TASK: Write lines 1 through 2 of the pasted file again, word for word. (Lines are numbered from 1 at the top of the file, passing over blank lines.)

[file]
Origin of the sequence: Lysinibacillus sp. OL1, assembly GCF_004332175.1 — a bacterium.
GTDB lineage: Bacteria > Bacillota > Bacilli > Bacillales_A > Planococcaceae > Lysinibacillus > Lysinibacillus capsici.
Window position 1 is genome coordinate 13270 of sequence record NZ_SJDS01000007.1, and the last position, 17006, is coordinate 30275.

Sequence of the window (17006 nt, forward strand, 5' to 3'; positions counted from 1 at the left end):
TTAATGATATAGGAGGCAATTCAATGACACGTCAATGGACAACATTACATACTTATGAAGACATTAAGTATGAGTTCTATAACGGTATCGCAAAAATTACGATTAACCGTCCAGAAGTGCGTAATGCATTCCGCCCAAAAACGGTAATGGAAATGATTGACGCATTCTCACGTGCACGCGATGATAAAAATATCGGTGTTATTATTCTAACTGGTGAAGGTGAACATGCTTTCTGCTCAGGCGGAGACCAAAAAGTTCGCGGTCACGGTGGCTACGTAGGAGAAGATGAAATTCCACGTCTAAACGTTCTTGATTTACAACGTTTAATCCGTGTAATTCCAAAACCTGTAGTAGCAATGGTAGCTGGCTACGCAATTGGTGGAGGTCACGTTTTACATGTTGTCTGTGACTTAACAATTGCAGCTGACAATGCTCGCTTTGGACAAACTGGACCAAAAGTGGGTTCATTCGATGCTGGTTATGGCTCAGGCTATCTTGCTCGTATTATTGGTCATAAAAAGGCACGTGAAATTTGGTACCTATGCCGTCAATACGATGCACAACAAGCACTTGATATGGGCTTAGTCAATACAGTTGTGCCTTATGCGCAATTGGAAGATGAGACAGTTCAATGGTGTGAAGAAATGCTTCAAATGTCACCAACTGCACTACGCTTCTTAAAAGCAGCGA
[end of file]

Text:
Origin of the sequence: Lysinibacillus sp. OL1, assembly GCF_004332175.1 — a bacterium.
GTDB lineage: Bacteria > Bacillota > Bacilli > Bacillales_A > Planococcaceae > Lysinibacillus > Lysinibacillus capsici.